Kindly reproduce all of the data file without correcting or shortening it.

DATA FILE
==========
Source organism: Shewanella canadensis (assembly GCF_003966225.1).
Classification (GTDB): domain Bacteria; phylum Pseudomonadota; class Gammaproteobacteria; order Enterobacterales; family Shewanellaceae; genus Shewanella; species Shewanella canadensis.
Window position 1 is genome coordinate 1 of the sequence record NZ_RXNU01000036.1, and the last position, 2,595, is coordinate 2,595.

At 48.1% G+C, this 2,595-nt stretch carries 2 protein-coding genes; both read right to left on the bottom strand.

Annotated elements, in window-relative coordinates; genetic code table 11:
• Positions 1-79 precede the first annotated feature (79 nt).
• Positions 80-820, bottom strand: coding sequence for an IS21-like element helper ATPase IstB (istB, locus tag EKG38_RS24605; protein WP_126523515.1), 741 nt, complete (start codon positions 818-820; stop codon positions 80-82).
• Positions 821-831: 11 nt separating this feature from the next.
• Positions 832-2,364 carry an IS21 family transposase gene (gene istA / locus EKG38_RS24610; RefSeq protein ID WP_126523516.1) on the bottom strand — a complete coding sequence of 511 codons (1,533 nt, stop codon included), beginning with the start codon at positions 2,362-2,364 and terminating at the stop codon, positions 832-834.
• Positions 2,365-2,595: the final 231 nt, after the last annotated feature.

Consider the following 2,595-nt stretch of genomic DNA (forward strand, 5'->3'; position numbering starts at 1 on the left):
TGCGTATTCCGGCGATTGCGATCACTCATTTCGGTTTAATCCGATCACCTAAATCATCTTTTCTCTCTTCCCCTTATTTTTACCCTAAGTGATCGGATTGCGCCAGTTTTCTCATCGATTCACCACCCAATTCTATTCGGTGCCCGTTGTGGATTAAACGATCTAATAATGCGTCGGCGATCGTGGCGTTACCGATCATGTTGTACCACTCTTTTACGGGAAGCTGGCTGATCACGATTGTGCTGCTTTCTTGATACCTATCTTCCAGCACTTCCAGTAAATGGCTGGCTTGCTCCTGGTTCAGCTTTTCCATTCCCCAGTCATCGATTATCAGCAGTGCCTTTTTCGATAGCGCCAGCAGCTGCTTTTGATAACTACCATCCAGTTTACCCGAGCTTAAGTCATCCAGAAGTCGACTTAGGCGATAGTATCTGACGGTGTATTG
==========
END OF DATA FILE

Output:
Source organism: Shewanella canadensis (assembly GCF_003966225.1).
Classification (GTDB): domain Bacteria; phylum Pseudomonadota; class Gammaproteobacteria; order Enterobacterales; family Shewanellaceae; genus Shewanella; species Shewanella canadensis.
Window position 1 is genome coordinate 1 of the sequence record NZ_RXNU01000036.1, and the last position, 2,595, is coordinate 2,595.

At 48.1% G+C, this 2,595-nt stretch carries 2 protein-coding genes; both read right to left on the bottom strand.

Annotated elements, in window-relative coordinates; genetic code table 11:
• Positions 1-79 precede the first annotated feature (79 nt).
• Positions 80-820, bottom strand: coding sequence for an IS21-like element helper ATPase IstB (istB, locus tag EKG38_RS24605; protein WP_126523515.1), 741 nt, complete (start codon positions 818-820; stop codon positions 80-82).
• Positions 821-831: 11 nt separating this feature from the next.
• Positions 832-2,364 carry an IS21 family transposase gene (gene istA / locus EKG38_RS24610; RefSeq protein ID WP_126523516.1) on the bottom strand — a complete coding sequence of 511 codons (1,533 nt, stop codon included), beginning with the start codon at positions 2,362-2,364 and terminating at the stop codon, positions 832-834.
• Positions 2,365-2,595: the final 231 nt, after the last annotated feature.

Consider the following 2,595-nt stretch of genomic DNA (forward strand, 5'->3'; position numbering starts at 1 on the left):
TGCGTATTCCGGCGATTGCGATCACTCATTTCGGTTTAATCCGATCACCTAAATCATCTTTTCTCTCTTCCCCTTATTTTTACCCTAAGTGATCGGATTGCGCCAGTTTTCTCATCGATTCACCACCCAATTCTATTCGGTGCCCGTTGTGGATTAAACGATCTAATAATGCGTCGGCGATCGTGGCGTTACCGATCATGTTGTACCACTCTTTTACGGGAAGCTGGCTGATCACGATTGTGCTGCTTTCTTGATACCTATCTTCCAGCACTTCCAGTAAATGGCTGGCTTGCTCCTGGTTCAGCTTTTCCATTCCCCAGTCATCGATTATCAGCAGTGCCTTTTTCGATAGCGCCAGCAGCTGCTTTTGATAACTACCATCCAGTTTACCCGAGCTTAAGTCATCCAGAAGTCGACTTAGGCGATAGTATCTGACGGTGTATTG